As he continues the investigation, our man repeats to himself—in an affectless inner monologue—all relevant details using short, simple words. The robot voice is the only thing spared him by the 109-degree fever at the age of seven, which otherwise robbed him of all sensory imagination.
The bulk of detective work is thankless bookkeeping. See our man pushing paper at HQ. The best part of his day is when he goes down to Forensics. He’s got a crush on the Ballistics Expert. That he’s visiting her even though the murder weapon was a blunt instrument makes this obvious. The Ballistics Expert digs our man because he seems to have no mask, unlike the lab techs and detectives who slink around wearing their tics and TV affectations.
They question the Stepdaughter—sixteen, distractingly pretty (to the Partner, who later, while having sex with his wife, will conjure the Stepdaughter’s features in order to climax). She’s picking up surplus produce from around the city, which she’ll bring to a kitchen where she cooks for the homeless. It’s also her alibi. She sings the same the-Therapist-was-loved-by-all refrain.
Our man can tell she’s lying about something. He’s good at speech patterns. I can’t explain why this should be exactly, but his condition makes him highly sensitive to changes, especially auditory ones. His technique: ask a series of easy-to-answer questions in quick succession, then lob in the relevant one: “do you know why anyone would want to hurt your stepfather?”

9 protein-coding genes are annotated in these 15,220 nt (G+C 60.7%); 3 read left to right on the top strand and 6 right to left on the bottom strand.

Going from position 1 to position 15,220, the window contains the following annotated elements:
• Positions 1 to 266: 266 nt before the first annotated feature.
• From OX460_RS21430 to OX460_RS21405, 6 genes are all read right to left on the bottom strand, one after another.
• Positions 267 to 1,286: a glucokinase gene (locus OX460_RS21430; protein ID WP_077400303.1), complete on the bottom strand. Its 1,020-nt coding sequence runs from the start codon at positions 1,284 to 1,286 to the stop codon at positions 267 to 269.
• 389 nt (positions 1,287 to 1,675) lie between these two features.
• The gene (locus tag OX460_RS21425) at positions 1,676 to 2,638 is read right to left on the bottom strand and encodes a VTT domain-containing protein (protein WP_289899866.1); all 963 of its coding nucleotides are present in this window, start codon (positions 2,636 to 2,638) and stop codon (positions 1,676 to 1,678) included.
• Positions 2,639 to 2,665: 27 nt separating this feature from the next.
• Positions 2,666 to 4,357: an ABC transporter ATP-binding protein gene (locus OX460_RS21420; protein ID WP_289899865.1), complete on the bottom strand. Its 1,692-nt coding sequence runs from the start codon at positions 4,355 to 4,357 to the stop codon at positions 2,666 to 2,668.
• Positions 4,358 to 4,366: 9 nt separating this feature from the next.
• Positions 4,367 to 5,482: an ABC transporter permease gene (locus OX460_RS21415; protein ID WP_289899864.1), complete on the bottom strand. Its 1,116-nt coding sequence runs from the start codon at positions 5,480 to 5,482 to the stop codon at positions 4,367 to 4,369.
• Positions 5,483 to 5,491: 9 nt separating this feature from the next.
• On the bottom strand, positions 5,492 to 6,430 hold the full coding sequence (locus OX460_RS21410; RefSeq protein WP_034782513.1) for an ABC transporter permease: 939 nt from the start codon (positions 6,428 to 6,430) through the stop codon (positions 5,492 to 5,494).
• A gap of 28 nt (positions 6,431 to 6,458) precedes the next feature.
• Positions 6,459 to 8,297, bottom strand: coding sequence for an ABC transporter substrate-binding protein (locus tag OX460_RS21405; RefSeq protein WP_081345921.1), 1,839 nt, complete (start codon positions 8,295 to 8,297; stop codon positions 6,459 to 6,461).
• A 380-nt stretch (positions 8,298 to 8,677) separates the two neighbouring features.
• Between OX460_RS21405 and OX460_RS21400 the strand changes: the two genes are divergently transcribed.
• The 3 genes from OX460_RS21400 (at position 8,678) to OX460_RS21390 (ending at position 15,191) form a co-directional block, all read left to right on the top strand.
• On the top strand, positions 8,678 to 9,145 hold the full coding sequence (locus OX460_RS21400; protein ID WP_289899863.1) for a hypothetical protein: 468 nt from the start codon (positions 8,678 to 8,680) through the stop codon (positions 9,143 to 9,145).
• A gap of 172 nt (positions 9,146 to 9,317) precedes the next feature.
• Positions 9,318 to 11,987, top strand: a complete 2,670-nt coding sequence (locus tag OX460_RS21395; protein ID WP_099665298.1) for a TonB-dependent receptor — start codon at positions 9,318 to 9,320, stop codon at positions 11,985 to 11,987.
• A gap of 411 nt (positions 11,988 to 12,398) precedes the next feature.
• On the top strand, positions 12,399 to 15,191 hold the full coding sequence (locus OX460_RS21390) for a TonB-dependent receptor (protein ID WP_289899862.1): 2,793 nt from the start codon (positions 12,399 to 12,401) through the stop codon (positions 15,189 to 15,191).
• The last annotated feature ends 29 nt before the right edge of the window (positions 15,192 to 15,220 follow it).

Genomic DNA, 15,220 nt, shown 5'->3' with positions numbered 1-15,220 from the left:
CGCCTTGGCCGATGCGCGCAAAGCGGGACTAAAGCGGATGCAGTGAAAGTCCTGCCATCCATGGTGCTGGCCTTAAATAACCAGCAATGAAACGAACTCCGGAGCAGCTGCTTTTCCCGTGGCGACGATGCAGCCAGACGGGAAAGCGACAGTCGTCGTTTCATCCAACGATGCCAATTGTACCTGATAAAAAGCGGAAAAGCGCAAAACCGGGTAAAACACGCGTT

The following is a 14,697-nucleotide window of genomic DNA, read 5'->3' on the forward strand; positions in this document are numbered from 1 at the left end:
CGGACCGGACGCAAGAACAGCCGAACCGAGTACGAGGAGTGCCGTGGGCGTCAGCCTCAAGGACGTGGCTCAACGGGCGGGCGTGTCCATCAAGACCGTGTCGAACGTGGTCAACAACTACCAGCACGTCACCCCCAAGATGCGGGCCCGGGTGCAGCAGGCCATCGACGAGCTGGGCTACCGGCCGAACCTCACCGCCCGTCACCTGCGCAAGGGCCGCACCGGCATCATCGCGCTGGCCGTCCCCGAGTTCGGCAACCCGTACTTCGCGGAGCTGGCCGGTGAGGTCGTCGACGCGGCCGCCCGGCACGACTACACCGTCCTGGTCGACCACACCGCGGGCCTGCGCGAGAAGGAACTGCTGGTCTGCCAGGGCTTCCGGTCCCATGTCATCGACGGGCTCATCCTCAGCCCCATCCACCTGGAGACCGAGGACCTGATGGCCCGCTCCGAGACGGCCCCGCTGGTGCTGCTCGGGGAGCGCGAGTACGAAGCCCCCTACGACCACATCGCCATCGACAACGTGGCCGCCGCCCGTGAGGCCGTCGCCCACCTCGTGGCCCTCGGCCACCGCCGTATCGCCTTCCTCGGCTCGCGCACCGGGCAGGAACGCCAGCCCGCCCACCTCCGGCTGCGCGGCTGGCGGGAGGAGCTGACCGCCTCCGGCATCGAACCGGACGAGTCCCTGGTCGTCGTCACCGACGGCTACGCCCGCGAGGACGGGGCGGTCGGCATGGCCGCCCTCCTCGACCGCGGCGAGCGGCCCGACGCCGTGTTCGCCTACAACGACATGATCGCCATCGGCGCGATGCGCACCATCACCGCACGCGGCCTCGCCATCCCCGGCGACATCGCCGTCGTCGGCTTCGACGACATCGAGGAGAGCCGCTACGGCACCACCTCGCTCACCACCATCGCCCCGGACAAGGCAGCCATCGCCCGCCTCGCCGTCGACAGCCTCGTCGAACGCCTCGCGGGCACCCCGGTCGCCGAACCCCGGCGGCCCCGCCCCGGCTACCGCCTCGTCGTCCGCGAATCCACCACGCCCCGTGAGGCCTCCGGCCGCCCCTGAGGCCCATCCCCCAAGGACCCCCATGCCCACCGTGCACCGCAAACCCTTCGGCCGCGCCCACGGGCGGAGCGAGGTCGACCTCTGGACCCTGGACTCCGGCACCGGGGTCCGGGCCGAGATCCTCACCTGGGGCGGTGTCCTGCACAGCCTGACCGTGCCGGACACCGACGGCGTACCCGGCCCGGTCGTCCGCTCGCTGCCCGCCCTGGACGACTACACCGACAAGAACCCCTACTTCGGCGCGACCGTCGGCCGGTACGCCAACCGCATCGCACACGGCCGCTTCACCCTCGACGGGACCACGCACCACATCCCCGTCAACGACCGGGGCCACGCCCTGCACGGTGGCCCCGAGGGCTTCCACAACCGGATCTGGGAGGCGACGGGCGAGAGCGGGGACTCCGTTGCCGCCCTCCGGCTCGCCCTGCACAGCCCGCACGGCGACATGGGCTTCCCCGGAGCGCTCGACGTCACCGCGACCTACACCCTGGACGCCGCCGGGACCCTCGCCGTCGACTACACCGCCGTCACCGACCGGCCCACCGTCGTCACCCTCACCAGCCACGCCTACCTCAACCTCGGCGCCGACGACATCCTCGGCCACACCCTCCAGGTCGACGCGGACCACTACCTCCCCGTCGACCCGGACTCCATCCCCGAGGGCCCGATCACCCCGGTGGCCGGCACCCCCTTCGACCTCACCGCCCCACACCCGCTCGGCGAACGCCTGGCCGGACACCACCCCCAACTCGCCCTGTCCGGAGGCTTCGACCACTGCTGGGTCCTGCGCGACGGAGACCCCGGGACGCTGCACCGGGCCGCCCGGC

They check the Stepdaughter’s alibi with the Meal Organizer, a wiry straight-edge—formerly hungry homeless kid now feeds hungry homeless, his endeavor Buddhist-flavored (literally). He’s the Stepdaughter’s confidante or lover, our man would wager.
There’s unconvincing praise for the Therapist. And his speech—subtle shifts in timbre, rhythm, choice of words—gives our man an inkling.
Digital forensics turns that inkling into reasonable suspicion: seventeen calls by the Meal Organizer to the Stepdaughter on the night of the murder.
Grand scheme outline: the Therapist abused the Stepdaughter, who, fearing that a call-out would harm the integrity of the community and risk the sobriety of countless addicts helped by Therapist, the inner-peace of the sexual violence survivors helped by the Wife, enlists Meal Organizer to kill Therapist, thus sparing the Therapist’s reputation, thus preserving everyone’s stakes.
If you meet the Buddha on the road, kill him, lest he be exposed as a sexual predator.
Our man accepts an invitation from an irritatingly serene Buddhist to attend a guided meditation. He’s got zero interest in meditation. But it makes the perfect date for him and the Ballistics Expert, who doesn’t drink and is bored witless by Tinder scenarios.
Meditation instructions are as follows: simply note whatever arises in your awareness, using short, simple words (thought, itch, pain, sound, image) to label your experience. The words create distance. The words capture something that is already gone.